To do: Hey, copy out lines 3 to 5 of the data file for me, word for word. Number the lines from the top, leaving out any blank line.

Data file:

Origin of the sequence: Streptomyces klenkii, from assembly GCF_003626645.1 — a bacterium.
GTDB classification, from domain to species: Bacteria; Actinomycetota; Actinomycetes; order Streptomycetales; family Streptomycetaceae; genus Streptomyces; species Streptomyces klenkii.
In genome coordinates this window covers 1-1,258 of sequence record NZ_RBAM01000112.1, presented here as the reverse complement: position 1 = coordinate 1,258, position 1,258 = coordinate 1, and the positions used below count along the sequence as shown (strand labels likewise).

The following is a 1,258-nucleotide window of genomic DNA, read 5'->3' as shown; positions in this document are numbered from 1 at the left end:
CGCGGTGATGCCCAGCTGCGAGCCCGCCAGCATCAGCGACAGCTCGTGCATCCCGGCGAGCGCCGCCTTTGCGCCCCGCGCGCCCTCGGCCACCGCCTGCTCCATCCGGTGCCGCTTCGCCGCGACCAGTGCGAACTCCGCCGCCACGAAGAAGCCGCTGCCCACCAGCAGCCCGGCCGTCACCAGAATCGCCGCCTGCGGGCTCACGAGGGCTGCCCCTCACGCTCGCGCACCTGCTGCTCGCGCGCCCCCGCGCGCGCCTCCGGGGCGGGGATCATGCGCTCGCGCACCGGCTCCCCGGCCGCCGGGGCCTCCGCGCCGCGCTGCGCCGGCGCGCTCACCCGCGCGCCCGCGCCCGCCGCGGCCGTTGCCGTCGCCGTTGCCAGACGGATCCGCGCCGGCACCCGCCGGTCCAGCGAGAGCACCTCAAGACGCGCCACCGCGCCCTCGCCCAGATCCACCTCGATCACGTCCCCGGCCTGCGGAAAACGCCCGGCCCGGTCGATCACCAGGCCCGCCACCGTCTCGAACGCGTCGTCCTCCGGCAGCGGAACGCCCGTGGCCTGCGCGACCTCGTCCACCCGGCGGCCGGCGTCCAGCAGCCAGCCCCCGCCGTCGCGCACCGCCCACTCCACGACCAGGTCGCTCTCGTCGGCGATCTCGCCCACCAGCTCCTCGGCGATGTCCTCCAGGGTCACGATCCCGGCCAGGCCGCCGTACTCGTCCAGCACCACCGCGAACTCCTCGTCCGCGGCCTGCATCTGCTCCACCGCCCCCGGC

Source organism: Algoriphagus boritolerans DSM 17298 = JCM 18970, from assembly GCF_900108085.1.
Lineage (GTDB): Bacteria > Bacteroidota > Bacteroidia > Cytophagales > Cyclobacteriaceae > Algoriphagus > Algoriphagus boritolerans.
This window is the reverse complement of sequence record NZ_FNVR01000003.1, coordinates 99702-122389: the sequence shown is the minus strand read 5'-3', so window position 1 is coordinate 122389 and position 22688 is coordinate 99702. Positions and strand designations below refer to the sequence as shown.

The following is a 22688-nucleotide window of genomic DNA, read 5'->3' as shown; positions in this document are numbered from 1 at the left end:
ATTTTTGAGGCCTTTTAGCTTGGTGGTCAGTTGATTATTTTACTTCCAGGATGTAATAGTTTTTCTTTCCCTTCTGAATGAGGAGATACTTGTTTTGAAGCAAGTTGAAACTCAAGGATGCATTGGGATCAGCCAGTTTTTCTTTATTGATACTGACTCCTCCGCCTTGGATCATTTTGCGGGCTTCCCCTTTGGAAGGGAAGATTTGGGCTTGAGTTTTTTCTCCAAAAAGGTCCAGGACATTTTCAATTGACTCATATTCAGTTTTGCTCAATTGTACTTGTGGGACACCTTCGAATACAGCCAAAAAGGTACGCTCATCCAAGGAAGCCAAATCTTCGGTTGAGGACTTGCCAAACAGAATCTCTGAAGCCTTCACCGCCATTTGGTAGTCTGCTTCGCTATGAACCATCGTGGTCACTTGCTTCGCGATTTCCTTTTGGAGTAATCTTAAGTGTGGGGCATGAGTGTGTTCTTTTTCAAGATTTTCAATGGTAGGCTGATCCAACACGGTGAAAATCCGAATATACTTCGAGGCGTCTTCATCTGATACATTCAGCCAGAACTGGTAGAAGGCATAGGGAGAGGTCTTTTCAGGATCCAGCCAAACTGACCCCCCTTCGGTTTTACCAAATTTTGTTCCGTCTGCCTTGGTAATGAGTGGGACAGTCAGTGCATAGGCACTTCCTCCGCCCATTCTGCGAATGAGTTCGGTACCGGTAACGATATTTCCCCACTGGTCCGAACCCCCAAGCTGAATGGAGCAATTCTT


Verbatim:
In genome coordinates this window covers 1-1,258 of sequence record NZ_RBAM01000112.1, presented here as the reverse complement: position 1 = coordinate 1,258, position 1,258 = coordinate 1, and the positions used below count along the sequence as shown (strand labels likewise).

The following is a 1,258-nucleotide window of genomic DNA, read 5'->3' as shown; positions in this document are numbered from 1 at the left end:
CGCGGTGATGCCCAGCTGCGAGCCCGCCAGCATCAGCGACAGCTCGTGCATCCCGGCGAGCGCCGCCTTTGCGCCCCGCGCGCCCTCGGCCACCGCCTGCTCCATCCGGTGCCGCTTCGCCGCGACCAGTGCGAACTCCGCCGCCACGAAGAAGCCGCTGCCCACCAGCAGCCCGGCCGTCACCAGAATCGCCGCCTGCGGGCTCACGAGGGCTGCCCCTCACGCTCGCGCACCTGCTGCTCGCGCGCCCCCGCGCGCGCCTCCGGGGCGGGGATCATGCGCTCGCGCACCGGCTCCCCGGCCGCCGGGGCCTCCGCGCCGCGCTGCGCCGGCGCGCTCACCCGCGCGCCCGCGCCCGCCGCGGCCGTTGCCGTCGCCGTTGCCAGACGGATCCGCGCCGGCACCCGCCGGTCCAGCGAGAGCACCTCAAGACGCGCCACCGCGCCCTCGCCCAGATCCACCTCGATCACGTCCCCGGCCTGCGGAAAACGCCCGGCCCGGTCGATCACCAGGCCCGCCACCGTCTCGAACGCGTCGTCCTCCGGCAGCGGAACGCCCGTGGCCTGCGCGACCTCGTCCACCCGGCGGCCGGCGTCCAGCAGCCAGCCCCCGCCGTCGCGCACCGCCCACTCCACGACCAGGTCGCTCTCGTCGGCGATCTCGCCCACCAGCTCCTCGGCGATGTCCTCCAGGGTCACGATCCCGGCCAGGCCGCCGTACTCGTCCAGCACCACCGCGAACTCCTCGTCCGCGGCCTGCATCTGCTCCACCGCCCCCGGC